During a normal work week for the Washington Redskins, Thursday would be the second full day of intensive practice sessions, rigorous weight training and film study with coaches.
Today, more than 1,000 miles from the practice fields at Redskins Park, is the team's locale, in Minnesota as they get ready to take on the Vikings.
Fairly new to the NFL schedule, Thursday Night Football is yet another national stage that all forces teams to alter the normal work week to accomodate.
While his team is coming off an emotional high after an overtime victory vs. the San Dieg Chargers, Redskins head coach Mike Shanahan said the short week required split focus on two different opponents at once.
"You put a film together for tomorrow's [last Saturday] meeting and you get ready for your meeting for tomorrow from today's [last Friday's] practice," Shanahan said at his press conference last Friday before the Chargers game. "So you don't have a lot of time before the game.
"You may wake up early Sunday if it's an early game and study a couple hours – two or three hours – just to get a little jump on things because you already got your game plan together; same thing on defense.
"When you have a Thursday game, it's a little tougher because you've got a day and a half-plus preparation time."
Last season, the Washington Redskins faced the tallest of tasks to conquor: facing two NFC East opponents within a four-day span.
The short breather was intensified by the fact that the Philadelphia Eagles and Dallas Cowboys were each ahead of them in the standings.
Never letting off the gas pedal, the Redskins walloped the Eagles 31-6 behind quarterback Robert Griffin III's perfect 158.3 passer rating.
Being only the second rookie in NFL history to record a perfect passer rating, it was expected that he'd experience a hiccup carrying the torch against the Redskins biggest foe in their own home on national television.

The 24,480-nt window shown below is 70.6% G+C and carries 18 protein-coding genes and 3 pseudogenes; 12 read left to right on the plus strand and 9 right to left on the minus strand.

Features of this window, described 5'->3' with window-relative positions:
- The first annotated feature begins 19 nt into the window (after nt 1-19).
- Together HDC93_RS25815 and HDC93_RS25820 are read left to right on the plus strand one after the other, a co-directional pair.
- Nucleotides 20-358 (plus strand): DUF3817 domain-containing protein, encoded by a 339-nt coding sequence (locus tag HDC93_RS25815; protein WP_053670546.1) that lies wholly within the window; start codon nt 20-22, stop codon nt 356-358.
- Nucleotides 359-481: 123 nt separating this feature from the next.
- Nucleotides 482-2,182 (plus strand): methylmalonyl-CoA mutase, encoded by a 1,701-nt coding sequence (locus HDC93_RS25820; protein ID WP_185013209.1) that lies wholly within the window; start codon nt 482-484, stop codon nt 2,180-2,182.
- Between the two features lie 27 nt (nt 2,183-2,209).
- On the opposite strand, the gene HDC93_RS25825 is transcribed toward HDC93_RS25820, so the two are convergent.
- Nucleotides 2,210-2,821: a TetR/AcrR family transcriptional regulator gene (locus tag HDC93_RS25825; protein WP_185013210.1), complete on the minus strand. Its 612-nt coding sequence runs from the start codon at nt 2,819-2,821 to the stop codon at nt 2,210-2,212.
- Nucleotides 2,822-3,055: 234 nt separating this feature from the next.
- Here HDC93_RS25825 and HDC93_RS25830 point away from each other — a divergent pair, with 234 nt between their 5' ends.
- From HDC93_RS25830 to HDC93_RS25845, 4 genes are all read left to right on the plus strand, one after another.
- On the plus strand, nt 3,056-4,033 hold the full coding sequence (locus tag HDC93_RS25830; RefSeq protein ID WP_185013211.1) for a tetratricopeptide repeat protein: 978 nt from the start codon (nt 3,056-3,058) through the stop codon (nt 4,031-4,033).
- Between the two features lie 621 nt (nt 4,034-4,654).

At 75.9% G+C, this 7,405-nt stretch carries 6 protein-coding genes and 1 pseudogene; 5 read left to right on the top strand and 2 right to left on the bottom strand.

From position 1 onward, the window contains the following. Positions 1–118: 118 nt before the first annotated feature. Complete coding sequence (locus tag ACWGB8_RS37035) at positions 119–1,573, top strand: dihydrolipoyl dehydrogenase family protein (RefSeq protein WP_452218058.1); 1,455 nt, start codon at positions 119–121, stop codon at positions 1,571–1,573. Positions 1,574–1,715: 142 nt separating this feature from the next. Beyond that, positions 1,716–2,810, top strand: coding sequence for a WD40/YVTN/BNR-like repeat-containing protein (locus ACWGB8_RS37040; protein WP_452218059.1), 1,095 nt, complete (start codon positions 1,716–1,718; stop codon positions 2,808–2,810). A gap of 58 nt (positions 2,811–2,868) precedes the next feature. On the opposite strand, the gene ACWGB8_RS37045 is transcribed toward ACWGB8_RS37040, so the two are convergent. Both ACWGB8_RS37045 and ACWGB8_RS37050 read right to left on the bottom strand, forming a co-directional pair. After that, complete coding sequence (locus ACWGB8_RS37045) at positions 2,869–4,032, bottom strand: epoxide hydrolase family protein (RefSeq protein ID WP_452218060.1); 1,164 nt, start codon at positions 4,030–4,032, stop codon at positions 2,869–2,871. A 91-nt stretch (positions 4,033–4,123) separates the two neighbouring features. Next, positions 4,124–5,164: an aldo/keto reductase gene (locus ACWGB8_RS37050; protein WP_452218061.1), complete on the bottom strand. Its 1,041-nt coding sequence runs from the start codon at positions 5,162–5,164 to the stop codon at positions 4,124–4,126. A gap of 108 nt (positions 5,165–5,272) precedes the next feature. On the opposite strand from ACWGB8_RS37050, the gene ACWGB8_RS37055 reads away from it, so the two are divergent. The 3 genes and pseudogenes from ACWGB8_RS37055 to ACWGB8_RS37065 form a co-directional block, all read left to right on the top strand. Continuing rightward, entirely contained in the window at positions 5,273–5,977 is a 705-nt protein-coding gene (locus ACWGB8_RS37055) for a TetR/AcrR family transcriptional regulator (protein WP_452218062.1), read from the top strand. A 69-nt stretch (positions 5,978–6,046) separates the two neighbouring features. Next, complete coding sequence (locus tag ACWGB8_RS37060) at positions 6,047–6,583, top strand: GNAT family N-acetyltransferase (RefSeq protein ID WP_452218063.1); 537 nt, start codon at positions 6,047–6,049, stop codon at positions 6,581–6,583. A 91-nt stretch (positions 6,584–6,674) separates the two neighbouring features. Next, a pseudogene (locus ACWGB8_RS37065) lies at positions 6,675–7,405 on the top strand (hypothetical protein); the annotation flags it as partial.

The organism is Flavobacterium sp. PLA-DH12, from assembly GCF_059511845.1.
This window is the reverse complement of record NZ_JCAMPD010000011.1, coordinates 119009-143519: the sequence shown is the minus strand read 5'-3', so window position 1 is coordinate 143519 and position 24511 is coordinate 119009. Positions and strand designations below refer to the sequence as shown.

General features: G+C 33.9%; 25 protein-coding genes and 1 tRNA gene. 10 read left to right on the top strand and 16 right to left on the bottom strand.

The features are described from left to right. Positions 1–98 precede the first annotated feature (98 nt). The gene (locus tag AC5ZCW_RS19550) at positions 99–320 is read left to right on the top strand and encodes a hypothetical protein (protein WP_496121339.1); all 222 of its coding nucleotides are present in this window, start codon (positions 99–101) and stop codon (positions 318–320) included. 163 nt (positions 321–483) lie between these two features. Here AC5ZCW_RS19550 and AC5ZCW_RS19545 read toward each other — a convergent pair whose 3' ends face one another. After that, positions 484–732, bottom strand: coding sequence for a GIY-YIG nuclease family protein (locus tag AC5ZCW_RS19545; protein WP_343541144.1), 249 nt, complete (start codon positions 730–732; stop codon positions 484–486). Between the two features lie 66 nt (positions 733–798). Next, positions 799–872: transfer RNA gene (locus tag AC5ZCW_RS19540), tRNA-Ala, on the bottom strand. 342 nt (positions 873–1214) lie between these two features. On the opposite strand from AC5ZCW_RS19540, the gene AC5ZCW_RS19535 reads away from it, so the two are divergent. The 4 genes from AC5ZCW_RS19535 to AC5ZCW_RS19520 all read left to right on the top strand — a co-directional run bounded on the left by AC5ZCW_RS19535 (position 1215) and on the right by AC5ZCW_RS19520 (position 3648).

Instead, he led the Redskins to their biggest single quarter output since Super Bowl XXII, tossing three touchdown passes in a 28-point second quarter that propelled them to a 38-31 victory.
Now playing in his second career Thursday night game against a Minnesota Vikings team he torched for a career-high 138 rushing yards last season, Griffin III said he's been doing everything possible to prepare, both physically and mentally.
"I think the physical part is just your body recovering," Griffin III explained on Tuesday. "So you've got to get all the bumps and bruises out, the aches – whether it's through cold tubbing, foam rolling or stretching, getting some extra sleep, which is hard to do in a short week. I think that's the physical part.
"Then mentally it's just taking what you usually get in five days and compressing it into two and getting ready for that game."
Last week, the offense unveiled several wrinkles in an already versatile system, running triple-option on multiple occasions that utilized the assets of both wide receiver Santana Moss and tight end Jordan Reed.
Offensive coordinator Kyle Shanahan said the limited number of practice repetitions this week makes it difficult to add to the playbook or provide modifications.
Instead, the player must mentally prepare themselves through visual study.
"You can't just go out there and run everything that they've seen before," Shanahan said. "But you've got to count on your players a lot because you teach them the play, you walk through the play, but they've got to be locked in.
"They're not going to get another full-speed rep of it and give them a rep versus one look not two looks like you usually get and you try to make it easier on them and not go crazy.
"There's not enough time to do it with the gameplan, but you really have to count on those guys that they're in their books and reviewing it and mentally putting themselves in those positions."
Hoping to extend their Thursday winning-streak but more importantly claw their way back up the NFC East ranks, defensive captain London Fletcher said that regardless of playing the second game in only five days, the Redskins will be ready.
The emotion of gameday trumps any worries during a short layoff.
"It's amazing what happens come game day, you get your mind in the right place you need to be in," he said. "Usually the body is able to follow. Come Thursday night, everybody will be ready to play."